Module 9: Conclusion: The future of ecohydrology.

 

Assessment

  • Lead Class Discussion (35%):

Each participant will identify three candidate papers for discussion in week one: one research article in their area of expertise/interest/focus; one methods paper; one synthesis/vision paper. The papers will be compiled into a participant-generated master reading list. Participants will choose one paper from the master reading list and complete a critical review of it (the instructor must approve the paper choice). Each participant will prepare a short presentation and lead the discussion for one of these papers. Participants may be placed in groups, depending on course enrolment.

 

  • Web Article (30%):

The Conversation Canada (https://theconversation.com/ca) is an online publication intended to provide the public with news and views from the research community. University of Saskatchewan is a partner in this endeavor. The Conversation publishes articles that, for example, explain a complex issue, explain new research and its significance to a non-expert audience, or provide a timely evidence-based analysis of a current hot topic. For the assignment, each participant is required to write an article on ecohydrological topic in the format suitable for The Conversation.

 

  • Group Project (35%):

Participants will work in small teams to develop a research approach (i.e. set of methods, tools or techniques) to tackle/answer the proposed research problems and set of questions or objectives. You will not actually be ‘researching’ the problems; the focus of this exercise is on research design – identifying appropriate research methods and techniques (i.e. a research methods design) – to tackle an ecohydrological research problem. Each team will draft questions, hypothesis/objectives, and predictions, and a research design (including proposed methods and techniques) to address the research problem.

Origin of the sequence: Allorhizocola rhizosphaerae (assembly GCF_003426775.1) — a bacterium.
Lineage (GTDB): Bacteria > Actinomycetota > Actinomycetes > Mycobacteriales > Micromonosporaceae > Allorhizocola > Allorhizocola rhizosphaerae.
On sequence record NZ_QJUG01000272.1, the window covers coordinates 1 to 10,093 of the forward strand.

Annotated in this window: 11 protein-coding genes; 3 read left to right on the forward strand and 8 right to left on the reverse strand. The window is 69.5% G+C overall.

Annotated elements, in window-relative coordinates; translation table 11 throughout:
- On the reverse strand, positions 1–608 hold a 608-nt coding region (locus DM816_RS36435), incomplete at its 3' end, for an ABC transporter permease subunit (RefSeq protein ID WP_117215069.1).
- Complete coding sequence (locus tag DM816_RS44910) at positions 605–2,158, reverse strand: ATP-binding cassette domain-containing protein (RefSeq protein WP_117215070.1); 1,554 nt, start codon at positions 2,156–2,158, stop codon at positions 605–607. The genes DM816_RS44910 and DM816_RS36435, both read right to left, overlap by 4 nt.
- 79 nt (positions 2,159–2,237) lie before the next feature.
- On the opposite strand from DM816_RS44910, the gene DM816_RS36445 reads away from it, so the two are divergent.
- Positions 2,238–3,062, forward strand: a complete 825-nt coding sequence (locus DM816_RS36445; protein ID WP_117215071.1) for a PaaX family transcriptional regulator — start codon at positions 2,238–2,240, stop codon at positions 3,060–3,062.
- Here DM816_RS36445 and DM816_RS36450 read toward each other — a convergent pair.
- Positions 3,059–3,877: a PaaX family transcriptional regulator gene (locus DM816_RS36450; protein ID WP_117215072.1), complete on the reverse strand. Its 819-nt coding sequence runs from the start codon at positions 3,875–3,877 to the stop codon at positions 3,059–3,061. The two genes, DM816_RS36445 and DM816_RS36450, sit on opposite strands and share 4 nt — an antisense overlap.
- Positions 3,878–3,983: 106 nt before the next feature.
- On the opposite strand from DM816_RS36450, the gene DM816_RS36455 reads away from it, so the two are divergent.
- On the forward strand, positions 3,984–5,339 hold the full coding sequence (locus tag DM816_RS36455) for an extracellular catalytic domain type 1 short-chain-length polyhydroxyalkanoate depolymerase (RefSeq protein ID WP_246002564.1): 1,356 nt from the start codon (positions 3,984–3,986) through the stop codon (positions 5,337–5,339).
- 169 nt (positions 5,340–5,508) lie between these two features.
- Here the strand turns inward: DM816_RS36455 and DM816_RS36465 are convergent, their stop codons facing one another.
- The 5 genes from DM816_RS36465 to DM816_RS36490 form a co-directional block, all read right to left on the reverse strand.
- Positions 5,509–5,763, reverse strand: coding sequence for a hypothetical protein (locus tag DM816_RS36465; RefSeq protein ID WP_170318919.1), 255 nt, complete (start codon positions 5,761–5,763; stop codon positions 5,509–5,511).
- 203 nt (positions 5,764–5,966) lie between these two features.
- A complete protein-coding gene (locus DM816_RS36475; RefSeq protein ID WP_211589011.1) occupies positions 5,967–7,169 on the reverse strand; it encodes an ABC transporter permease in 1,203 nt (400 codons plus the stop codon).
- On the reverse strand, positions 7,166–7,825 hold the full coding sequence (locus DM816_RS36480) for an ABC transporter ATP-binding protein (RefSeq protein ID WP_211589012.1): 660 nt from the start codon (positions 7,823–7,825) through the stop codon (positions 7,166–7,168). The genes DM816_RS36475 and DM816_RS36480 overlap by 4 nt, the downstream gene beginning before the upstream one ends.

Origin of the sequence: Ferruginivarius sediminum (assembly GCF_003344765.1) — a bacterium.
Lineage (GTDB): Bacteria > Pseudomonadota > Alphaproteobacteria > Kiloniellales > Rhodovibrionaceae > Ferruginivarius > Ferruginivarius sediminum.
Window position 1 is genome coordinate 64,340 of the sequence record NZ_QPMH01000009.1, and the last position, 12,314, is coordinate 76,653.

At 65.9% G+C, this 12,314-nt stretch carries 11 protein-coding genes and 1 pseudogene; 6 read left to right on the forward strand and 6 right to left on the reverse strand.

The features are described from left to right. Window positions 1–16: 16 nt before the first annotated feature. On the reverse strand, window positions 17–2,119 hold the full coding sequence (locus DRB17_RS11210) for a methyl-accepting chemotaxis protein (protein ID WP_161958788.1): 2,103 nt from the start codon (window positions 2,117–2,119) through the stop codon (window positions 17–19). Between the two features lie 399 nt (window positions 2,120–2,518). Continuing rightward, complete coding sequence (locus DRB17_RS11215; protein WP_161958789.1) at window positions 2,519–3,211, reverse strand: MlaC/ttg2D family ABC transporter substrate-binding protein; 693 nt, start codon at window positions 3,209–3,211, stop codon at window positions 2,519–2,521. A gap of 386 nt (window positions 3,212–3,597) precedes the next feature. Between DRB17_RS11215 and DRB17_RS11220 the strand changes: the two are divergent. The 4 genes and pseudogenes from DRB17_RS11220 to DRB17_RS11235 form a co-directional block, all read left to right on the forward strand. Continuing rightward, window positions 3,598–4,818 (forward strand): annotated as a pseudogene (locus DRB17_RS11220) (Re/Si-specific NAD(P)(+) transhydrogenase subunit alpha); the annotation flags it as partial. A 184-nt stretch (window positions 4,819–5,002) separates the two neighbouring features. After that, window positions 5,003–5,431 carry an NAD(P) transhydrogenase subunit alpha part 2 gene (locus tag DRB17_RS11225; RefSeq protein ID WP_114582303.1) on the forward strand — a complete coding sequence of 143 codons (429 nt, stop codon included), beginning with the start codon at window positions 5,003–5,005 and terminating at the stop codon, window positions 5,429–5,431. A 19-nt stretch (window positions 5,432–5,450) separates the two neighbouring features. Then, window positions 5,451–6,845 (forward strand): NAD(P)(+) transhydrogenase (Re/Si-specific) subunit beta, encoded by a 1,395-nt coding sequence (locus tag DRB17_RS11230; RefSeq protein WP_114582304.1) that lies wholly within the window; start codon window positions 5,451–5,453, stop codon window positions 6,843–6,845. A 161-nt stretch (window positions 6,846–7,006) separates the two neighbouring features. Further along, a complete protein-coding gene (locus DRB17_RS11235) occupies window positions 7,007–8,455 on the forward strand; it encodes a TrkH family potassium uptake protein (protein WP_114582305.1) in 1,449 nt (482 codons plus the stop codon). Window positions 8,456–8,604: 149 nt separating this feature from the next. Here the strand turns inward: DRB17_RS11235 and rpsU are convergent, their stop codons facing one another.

Date Subject Instructor
Jan 11th Fundamentals & Hydrological Cycle; 
Hydrometeorology & Precipitation
Dr John Pomeroy
Jan 12th

Interception & Evapotranspiration

-Essay Assignment & Assignment 1

Dr Richard Petrone

Dr John Pomeroy

Jan 13th

Snow Accumulation & Redistribution

Dr John Pomeroy
Jan 14th Snowmelt and Snowcover Depletion

Dr John Pomeroy

Jan 15th

Groundwater Hydrology

-Assignment 2

Dr Edwin Cey

Dr John Pomeroy

Jan 18th

Glacier Hydrology

-Assignment 3

Michael Demuth, P.Eng., P.Geo.

Dr. John Pomeroy

Jan 19th

Soil Hydrology

Dr Andrew Ireson

Jan 20th Hillslope and Catchment Hydrology

Dr Sean Carey

Jan 21st

River Basin Hydrology and Streamflow Hydrographs

-Assignment 4

Dr Kevin Shook

Dr John Pomeroy

Jan 22nd

Hydraulics, Routing and River Ice

Hydrometry

Synthesis

-Assignment 5

Dr Tricia Stadnyk

Dr Alain Pietroniro

Dr John Pomeroy

The closed book final examination (2 hour) will be given electronically one month after the last day of the course. Exercises and literature review are due two months after they are assigned and are submitted electronically to Dr. Pomeroy.

NOTE: you must work independently and originally in all assignments and examinations, cite appropriately in submitted essay material and follow the University of Saskatchewan Academic Misconduct Rules.

Applying for Admission at USask

All participants must apply for admission as a graduate student with the University of Saskatchewan if they are not already a graduate student at the U of S or another Canadian institution.

  • Students request permission to register in the course, GEOG 836, by emailing Dr.Cherie Westbrook (cherie.westbrook@usask.ca) and outlining how they meet the course prerequisites listed in the course synopsis.
  • Students should then contact the department of Geography and Planning (geography.planning@usask.ca) and provide their student number so that a permission to register can be entered.